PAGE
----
St. Paul mayor Chris Coleman is not running for re-election (instead, he’s going to run for governor) so people are starting to announce that they’re running to replace him. I am paying  at least a little bit of attention because for one thing, although the election isn’t until next November, the St. Paul DFL caucuses are in April and the St. Paul City Convention is in June, and if I’m a delegate to the city convention I could help decide who (if anyone) gets the DFL endorsement.

I’ll note that the DFL has a lists of people who were delegates to conventions in the past, and during the race for State Rep four years ago, the people interested in the soon-to-be-open seat used this list to contact people who’d been delegates in the past to ask for their support. I got letters, phone calls, and personal visits. A legislative district is pretty small, and it’s harder to do that when you’re running for mayor, but still, much more achievable than individually contacting every individual resident of the city.

You can also buy a broader e-mail list and start e-mailing people, and if you do that, here is the free advice I promised up top: start by introducing yourself. Tell me who you are, what you stand for, what your experience is, and why you deserve my support.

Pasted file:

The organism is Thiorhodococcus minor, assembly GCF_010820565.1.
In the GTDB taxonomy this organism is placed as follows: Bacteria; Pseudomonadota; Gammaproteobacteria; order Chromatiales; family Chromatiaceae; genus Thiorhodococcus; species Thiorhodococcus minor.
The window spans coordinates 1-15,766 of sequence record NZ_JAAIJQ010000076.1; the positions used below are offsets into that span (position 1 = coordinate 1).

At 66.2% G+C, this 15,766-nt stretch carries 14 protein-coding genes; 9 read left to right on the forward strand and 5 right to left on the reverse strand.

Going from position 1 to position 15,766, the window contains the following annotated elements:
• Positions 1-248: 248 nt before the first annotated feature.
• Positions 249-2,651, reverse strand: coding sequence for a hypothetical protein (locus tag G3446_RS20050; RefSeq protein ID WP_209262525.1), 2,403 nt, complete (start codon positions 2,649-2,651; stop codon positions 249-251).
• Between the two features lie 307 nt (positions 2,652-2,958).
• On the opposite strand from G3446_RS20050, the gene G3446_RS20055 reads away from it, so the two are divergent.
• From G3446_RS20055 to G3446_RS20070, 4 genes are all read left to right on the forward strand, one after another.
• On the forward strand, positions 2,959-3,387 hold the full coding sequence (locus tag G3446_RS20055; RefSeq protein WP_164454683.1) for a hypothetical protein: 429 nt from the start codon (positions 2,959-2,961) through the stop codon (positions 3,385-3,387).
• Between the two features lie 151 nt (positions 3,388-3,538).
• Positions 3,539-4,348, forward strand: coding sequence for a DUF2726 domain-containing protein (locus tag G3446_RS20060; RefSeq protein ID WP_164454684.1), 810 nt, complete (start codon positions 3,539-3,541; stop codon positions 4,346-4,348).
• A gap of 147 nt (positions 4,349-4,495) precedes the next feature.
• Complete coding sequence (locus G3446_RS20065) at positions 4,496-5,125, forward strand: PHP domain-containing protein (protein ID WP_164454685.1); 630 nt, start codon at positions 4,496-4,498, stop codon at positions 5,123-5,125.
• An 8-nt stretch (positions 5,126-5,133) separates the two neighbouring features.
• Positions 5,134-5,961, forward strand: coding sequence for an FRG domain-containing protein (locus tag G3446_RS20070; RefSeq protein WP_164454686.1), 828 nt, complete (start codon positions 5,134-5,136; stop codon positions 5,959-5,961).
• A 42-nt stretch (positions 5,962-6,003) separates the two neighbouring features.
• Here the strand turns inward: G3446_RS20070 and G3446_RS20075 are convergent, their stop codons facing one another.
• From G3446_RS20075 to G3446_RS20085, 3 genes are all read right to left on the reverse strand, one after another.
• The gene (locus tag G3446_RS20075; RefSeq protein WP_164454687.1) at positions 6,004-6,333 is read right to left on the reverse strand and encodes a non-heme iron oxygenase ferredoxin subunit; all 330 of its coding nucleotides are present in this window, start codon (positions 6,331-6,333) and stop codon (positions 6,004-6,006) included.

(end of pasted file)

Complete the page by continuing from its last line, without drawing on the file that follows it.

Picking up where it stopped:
This honestly seems pretty obvious.

And yet, the first contact I got from one candidate looked like this:

Naomi –

I hope this note finds you and your family well this holiday season!

As the year comes to a close, my campaign to be Saint Paul’s next mayor is really starting to heat up. Just a couple of weeks ago Mayor Coleman announced he is not running for reelection; he’s been a strong leader for our city and I look forward to building on his work.

I’m ready to lead our city, building on our growth and progress while making sure that every family in every Saint Paul community grows and prospers along with it.